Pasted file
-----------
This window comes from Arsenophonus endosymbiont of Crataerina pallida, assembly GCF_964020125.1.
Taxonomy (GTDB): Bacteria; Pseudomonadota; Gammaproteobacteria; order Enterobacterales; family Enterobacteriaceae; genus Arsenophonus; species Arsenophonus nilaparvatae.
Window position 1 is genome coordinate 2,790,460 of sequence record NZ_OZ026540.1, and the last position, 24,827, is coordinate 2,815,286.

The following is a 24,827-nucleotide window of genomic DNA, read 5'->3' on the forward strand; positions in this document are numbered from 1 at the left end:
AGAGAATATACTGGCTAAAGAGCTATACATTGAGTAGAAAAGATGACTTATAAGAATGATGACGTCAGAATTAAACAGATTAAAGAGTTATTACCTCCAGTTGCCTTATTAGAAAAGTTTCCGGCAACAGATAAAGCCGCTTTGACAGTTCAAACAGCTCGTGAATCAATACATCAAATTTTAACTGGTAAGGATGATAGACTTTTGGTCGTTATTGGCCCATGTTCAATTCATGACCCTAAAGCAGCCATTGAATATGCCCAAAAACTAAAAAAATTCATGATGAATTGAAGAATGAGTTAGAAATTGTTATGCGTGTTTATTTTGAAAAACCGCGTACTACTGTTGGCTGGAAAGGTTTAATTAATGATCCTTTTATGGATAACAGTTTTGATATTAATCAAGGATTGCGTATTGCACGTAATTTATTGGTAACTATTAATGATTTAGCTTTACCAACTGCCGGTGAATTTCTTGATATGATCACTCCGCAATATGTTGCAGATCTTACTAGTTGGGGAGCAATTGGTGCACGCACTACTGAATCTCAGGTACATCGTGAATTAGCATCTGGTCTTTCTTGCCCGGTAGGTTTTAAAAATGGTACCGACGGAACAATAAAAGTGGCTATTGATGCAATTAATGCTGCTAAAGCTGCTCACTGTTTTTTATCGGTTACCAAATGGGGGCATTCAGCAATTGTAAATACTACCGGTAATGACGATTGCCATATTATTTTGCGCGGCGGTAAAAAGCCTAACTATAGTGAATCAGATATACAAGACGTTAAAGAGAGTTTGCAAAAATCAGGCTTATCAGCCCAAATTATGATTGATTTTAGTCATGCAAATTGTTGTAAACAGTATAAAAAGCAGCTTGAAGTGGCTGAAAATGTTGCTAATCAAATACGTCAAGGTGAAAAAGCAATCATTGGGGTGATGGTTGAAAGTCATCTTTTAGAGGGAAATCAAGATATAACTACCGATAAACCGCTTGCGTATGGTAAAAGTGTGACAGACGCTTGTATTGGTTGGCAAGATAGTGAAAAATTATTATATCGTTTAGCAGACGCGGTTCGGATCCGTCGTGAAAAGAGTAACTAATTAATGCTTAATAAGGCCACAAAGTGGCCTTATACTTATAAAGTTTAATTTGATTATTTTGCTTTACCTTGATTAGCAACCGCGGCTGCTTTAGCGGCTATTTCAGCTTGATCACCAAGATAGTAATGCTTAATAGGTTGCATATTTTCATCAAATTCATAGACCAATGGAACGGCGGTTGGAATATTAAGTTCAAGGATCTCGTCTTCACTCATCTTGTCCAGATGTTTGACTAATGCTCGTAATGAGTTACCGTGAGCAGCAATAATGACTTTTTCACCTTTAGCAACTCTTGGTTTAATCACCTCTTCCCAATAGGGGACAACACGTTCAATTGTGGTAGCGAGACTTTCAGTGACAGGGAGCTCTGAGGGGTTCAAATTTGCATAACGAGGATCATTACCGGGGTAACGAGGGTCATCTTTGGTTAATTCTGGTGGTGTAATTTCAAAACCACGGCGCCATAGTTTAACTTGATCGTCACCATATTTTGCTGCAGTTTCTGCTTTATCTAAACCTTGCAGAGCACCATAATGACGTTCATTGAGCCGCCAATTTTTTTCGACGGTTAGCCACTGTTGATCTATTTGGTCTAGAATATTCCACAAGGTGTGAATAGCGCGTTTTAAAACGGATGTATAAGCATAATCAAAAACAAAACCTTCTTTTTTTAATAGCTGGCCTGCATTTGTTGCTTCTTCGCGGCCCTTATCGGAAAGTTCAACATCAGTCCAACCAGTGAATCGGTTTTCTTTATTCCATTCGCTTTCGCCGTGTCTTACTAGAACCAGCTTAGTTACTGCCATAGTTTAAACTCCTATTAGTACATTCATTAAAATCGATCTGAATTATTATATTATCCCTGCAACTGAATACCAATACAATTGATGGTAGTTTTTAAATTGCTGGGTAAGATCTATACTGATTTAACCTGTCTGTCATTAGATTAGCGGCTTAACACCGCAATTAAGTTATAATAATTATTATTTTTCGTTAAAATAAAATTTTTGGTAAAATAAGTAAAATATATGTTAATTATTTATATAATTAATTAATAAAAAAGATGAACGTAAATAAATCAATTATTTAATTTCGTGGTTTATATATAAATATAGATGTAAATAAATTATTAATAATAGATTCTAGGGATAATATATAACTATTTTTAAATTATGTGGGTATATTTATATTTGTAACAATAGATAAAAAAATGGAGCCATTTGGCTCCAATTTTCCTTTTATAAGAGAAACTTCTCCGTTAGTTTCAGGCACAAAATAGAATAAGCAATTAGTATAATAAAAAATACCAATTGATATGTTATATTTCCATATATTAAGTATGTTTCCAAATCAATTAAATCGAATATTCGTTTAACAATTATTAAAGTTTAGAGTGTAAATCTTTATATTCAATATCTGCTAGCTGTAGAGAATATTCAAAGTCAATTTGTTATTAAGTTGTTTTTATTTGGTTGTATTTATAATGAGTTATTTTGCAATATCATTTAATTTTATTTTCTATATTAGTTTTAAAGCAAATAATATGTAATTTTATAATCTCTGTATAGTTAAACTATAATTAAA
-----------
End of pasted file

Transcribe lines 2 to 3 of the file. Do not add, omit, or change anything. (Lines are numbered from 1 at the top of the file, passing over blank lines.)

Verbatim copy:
Taxonomy (GTDB): Bacteria; Pseudomonadota; Gammaproteobacteria; order Enterobacterales; family Enterobacteriaceae; genus Arsenophonus; species Arsenophonus nilaparvatae.
Window position 1 is genome coordinate 2,790,460 of sequence record NZ_OZ026540.1, and the last position, 24,827, is coordinate 2,815,286.